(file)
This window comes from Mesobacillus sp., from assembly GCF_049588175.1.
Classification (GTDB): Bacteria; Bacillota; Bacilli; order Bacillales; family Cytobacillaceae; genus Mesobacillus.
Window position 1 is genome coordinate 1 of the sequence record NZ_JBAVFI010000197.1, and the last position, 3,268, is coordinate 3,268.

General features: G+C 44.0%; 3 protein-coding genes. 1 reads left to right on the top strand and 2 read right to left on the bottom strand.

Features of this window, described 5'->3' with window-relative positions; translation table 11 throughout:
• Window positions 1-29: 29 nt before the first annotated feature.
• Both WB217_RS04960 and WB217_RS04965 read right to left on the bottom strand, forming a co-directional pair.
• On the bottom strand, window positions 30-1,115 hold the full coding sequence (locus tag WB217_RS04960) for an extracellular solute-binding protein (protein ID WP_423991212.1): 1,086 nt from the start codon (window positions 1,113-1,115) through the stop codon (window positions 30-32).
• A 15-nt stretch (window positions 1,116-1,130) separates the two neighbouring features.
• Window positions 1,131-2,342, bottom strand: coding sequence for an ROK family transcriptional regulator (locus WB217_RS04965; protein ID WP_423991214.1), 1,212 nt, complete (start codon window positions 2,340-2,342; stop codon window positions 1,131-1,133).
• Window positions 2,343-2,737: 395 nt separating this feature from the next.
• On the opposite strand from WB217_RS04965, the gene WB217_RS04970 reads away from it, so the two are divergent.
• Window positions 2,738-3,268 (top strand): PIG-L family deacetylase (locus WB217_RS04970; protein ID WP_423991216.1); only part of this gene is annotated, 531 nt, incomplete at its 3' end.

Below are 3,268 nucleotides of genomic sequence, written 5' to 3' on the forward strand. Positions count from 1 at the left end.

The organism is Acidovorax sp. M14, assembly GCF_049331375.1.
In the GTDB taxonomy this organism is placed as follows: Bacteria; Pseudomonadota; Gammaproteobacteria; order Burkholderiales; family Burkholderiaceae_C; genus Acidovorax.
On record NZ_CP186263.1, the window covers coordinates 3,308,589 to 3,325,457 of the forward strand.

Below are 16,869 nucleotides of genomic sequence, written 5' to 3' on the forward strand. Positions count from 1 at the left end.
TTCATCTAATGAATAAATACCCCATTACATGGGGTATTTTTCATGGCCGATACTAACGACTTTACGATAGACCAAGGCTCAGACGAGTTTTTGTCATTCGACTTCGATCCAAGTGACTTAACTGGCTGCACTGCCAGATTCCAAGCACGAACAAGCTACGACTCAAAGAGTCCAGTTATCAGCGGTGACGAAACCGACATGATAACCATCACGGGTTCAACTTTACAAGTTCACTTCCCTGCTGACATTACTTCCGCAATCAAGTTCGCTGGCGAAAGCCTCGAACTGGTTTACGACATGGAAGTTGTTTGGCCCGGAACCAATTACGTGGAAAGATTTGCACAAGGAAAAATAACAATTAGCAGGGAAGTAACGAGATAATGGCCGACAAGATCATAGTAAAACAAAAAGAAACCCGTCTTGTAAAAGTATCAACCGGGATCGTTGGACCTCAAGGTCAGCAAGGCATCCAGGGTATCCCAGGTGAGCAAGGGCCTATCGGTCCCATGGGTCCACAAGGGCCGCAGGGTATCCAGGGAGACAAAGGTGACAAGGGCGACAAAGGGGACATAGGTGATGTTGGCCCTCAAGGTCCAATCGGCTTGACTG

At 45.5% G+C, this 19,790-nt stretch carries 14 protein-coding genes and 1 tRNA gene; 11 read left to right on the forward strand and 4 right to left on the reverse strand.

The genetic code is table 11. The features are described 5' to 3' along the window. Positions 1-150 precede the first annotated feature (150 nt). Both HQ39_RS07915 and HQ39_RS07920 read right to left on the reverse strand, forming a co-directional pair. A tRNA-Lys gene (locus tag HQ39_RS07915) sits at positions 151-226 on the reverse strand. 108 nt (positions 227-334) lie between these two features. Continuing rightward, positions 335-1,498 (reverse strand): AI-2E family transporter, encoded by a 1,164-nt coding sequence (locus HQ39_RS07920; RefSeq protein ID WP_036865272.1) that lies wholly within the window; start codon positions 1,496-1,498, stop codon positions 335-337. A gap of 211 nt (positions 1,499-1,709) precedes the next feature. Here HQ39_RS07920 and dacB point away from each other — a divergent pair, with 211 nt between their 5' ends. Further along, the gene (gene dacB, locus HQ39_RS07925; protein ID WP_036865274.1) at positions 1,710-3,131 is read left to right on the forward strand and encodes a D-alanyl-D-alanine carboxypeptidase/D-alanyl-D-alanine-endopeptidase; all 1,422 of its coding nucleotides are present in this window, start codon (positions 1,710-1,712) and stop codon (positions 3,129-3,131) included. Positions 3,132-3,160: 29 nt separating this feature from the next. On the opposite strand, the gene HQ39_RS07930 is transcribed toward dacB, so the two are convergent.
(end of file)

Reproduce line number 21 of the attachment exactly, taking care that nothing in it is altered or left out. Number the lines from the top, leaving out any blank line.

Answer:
The genetic code is table 11. The features are described 5' to 3' along the window. Positions 1-150 precede the first annotated feature (150 nt). Both HQ39_RS07915 and HQ39_RS07920 read right to left on the reverse strand, forming a co-directional pair. A tRNA-Lys gene (locus tag HQ39_RS07915) sits at positions 151-226 on the reverse strand. 108 nt (positions 227-334) lie between these two features. Continuing rightward, positions 335-1,498 (reverse strand): AI-2E family transporter, encoded by a 1,164-nt coding sequence (locus HQ39_RS07920; RefSeq protein ID WP_036865272.1) that lies wholly within the window; start codon positions 1,496-1,498, stop codon positions 335-337. A gap of 211 nt (positions 1,499-1,709) precedes the next feature. Here HQ39_RS07920 and dacB point away from each other — a divergent pair, with 211 nt between their 5' ends. Further along, the gene (gene dacB, locus HQ39_RS07925; protein ID WP_036865274.1) at positions 1,710-3,131 is read left to right on the forward strand and encodes a D-alanyl-D-alanine carboxypeptidase/D-alanyl-D-alanine-endopeptidase; all 1,422 of its coding nucleotides are present in this window, start codon (positions 1,710-1,712) and stop codon (positions 3,129-3,131) included. Positions 3,132-3,160: 29 nt separating this feature from the next. On the opposite strand, the gene HQ39_RS07930 is transcribed toward dacB, so the two are convergent.